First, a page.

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Being indifferent matters

Relying on indifference in the health system

The Republicans have presented their much-awaited healthcare bill. That’s the ‘replace’ part of the ‘repeal and replace’ rhetoric that they’ve been spouting for the better part of a year.

The new bill (dubbed the American Health Care Act) did not receive the requisite support from fellow Republicans because it was not viewed as enough of a departure from the Affordable Care Act (aka Obamacare). Today, America is still running under Obamacare. Some in the party tried to ‘sell’ the new bill to the American people and argued that there are multiple ‘prongs’ to the plan and that this is just the first prong. It remains to be seen whether the bill will be modified enough to meet the requirements of some of the more hardline Republicans who want a complete shredding of Obamacare.


Even though the bill was soundly rejected, there are many narratives around the American Health Care Act that deserve discussion. Let’s focus on the aspect that is at the core of it all: the individual mandate - found in Obamacare - that requires individuals to purchase health insurance or face a penalty. The Republicans have looked critics squarely in the eye and acknowledged that the 24 million person increase in uninsured Americans over the next decade was a logical outcome of their now-rejected new bill. “We’re saying the government’s not going to force people to buy something that they don’t want to buy,” House Speaker Paul Ryan told Fox News.

By and large, most people have shrugged that comment off as logical and transparent. It’s certainly a transparent statement. I’m not quite sure about the logic behind it. Here’s the problem: a central tenet of health policy and public health is that consumers/citizens/patients (call them what you will) may not be capable of making the best decisions when it comes to their own health. I wrote about this in the July 2016 issue of this publication and I spoke about the fundamental error of medicine that has been opined by the likes of Richard Thaler. And that fundamental error is this: we assume that individuals always make (healthcare) decisions in their best interests or, more importantly, at least better than the decisions that others would make for them. This is the crux of the difference between Obamacare and the Republican model.

GraphFor a 27-year-old or a 34-year-old in excellent-to-perfect health, it’s all well and good to say that ‘we’re not going to force people to buy something they don’t want to buy’. Whether you’re released from the onus of being mandated to buy insurance under Obamacare or whether you just pay the penalty, nothing really changes for this group of people. They’re not buying insurance because they don’t see a need for it. Of course what the Republicans miss is that there was an attempt with Obamacare to establish a ‘point of indifference’ that might motivate healthy people to buy insurance and help optimise the risk pools so that premiums could stay within an affordable range. In health economics, we have what we call ‘indifference curves’ (pictured right) and we define this phenomenon as those curves on a graph (the axes of which represent quantities of two commodities) linking those combinations of quantities that the consumer regards as being of equal value. That is to say that there is a point at which healthcare consumers ought to be indifferent between buying insurance and paying a penalty if they don’t, such that they do buy the insurance. The Republicans say this is the fundamental difference between Obamacare and their now-defunct plan. The government isn’t going to tell people what to do. They are proud of this.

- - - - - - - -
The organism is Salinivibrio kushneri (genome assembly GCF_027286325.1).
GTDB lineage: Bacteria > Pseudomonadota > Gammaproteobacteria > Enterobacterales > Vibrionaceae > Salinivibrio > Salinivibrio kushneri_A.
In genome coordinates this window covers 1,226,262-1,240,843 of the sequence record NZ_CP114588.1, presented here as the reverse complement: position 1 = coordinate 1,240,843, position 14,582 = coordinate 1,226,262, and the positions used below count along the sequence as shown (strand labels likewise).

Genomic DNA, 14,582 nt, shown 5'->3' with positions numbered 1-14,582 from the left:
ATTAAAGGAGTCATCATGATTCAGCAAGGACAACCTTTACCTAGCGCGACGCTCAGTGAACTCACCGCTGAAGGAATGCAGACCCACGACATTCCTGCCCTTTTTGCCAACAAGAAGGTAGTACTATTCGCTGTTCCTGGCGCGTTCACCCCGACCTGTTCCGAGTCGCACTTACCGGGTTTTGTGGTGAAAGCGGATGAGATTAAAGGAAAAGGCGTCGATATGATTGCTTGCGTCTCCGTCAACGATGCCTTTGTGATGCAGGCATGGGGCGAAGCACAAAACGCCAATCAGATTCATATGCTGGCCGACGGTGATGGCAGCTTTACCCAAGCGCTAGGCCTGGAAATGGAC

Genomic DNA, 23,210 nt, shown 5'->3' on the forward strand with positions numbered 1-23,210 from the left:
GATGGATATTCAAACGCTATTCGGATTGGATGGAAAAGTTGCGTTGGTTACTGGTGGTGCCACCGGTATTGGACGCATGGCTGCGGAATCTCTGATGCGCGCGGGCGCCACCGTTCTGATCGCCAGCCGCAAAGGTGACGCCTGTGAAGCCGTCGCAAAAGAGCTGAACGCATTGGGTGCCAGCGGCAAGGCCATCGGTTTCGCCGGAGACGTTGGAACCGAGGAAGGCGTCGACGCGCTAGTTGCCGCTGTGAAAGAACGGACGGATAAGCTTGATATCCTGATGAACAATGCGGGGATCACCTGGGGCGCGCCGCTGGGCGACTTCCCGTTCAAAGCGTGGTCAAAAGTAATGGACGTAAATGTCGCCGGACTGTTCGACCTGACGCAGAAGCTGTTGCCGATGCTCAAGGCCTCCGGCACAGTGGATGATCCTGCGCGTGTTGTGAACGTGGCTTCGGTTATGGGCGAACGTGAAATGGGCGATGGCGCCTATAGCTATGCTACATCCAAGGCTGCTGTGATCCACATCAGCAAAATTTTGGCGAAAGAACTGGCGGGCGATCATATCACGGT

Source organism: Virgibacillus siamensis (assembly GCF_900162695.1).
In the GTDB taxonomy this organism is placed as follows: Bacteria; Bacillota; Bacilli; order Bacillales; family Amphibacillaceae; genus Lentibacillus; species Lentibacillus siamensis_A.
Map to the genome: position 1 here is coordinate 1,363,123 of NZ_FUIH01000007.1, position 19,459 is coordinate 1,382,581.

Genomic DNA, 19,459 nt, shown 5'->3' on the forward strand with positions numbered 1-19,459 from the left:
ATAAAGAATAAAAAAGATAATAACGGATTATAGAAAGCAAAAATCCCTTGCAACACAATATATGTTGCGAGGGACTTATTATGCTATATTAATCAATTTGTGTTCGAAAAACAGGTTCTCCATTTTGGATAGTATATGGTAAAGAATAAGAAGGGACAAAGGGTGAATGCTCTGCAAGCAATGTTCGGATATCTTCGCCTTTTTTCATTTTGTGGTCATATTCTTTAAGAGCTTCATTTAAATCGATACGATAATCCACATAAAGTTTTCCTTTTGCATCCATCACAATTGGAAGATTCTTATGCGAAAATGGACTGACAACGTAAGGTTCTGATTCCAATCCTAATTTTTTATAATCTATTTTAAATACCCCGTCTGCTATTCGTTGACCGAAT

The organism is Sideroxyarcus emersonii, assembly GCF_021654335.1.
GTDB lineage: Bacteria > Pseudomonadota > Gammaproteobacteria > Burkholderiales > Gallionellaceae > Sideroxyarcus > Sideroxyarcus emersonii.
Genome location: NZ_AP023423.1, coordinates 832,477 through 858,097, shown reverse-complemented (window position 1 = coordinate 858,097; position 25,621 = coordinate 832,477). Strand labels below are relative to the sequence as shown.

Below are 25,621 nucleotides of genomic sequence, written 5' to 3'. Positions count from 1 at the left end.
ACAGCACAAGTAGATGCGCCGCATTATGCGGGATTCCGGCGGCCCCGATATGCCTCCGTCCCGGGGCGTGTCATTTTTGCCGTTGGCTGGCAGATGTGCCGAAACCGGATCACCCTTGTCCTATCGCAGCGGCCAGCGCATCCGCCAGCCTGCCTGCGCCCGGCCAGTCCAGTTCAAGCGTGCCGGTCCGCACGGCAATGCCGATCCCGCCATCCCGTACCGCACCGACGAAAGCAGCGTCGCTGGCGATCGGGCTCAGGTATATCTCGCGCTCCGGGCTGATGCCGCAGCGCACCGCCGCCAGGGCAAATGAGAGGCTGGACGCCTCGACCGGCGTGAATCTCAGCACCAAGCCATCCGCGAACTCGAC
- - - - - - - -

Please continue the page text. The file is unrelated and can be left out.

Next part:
Another crack in the Republican calculus is this: how many more people, in the current iteration of the plan or any future iteration, will be uninsured but can actually afford healthcare versus those who will be uninsured because they truly can’t afford to purchase health insurance. This is a telling number (that we don’t have visibility on). The bigger the first number is the worse off we are as a society. Because the first number tells us that now people are indifferent about something that represents a core fabric of society. Now people don’t care about helping absorb costs for the elderly and the disenfranchised. Now people don’t get the fact that the system is circular: I pay for you and, down the road, you pay for me.

We’ve always been trained to think that indifference and ‘not caring’ is bad - and in most instances it is. But, in a somewhat ironic twist, the health system in many ways also relies on indifference to function properly.

Article by
Rohit Khanna

is managing director of Catalytic Health, a healthcare communications, advertising and strategy agency. He can be reached at:

18th April 2017

From: Healthcare



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